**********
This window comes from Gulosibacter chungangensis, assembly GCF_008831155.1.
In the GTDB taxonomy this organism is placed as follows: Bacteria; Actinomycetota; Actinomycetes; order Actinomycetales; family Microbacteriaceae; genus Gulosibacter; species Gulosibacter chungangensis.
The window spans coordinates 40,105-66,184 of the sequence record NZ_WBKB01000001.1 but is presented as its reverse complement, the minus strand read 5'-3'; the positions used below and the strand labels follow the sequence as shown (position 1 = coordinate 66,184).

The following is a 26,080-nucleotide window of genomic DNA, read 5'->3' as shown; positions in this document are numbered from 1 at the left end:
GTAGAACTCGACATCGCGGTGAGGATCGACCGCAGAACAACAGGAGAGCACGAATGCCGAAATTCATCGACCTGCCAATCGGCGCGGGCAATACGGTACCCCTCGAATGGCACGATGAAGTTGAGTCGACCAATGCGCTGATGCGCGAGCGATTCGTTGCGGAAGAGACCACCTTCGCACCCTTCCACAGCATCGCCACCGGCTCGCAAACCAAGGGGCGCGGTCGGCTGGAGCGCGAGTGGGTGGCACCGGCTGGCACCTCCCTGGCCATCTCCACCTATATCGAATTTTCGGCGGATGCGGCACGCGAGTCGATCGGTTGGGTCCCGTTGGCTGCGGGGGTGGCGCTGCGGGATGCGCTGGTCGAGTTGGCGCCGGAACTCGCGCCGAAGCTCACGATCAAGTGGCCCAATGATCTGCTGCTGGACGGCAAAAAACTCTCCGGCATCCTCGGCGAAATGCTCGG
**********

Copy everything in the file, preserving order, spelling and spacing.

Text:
This window comes from Gulosibacter chungangensis, assembly GCF_008831155.1.
In the GTDB taxonomy this organism is placed as follows: Bacteria; Actinomycetota; Actinomycetes; order Actinomycetales; family Microbacteriaceae; genus Gulosibacter; species Gulosibacter chungangensis.
The window spans coordinates 40,105-66,184 of the sequence record NZ_WBKB01000001.1 but is presented as its reverse complement, the minus strand read 5'-3'; the positions used below and the strand labels follow the sequence as shown (position 1 = coordinate 66,184).

The following is a 26,080-nucleotide window of genomic DNA, read 5'->3' as shown; positions in this document are numbered from 1 at the left end:
GTAGAACTCGACATCGCGGTGAGGATCGACCGCAGAACAACAGGAGAGCACGAATGCCGAAATTCATCGACCTGCCAATCGGCGCGGGCAATACGGTACCCCTCGAATGGCACGATGAAGTTGAGTCGACCAATGCGCTGATGCGCGAGCGATTCGTTGCGGAAGAGACCACCTTCGCACCCTTCCACAGCATCGCCACCGGCTCGCAAACCAAGGGGCGCGGTCGGCTGGAGCGCGAGTGGGTGGCACCGGCTGGCACCTCCCTGGCCATCTCCACCTATATCGAATTTTCGGCGGATGCGGCACGCGAGTCGATCGGTTGGGTCCCGTTGGCTGCGGGGGTGGCGCTGCGGGATGCGCTGGTCGAGTTGGCGCCGGAACTCGCGCCGAAGCTCACGATCAAGTGGCCCAATGATCTGCTGCTGGACGGCAAAAAACTCTCCGGCATCCTCGGCGAAATGCTCGG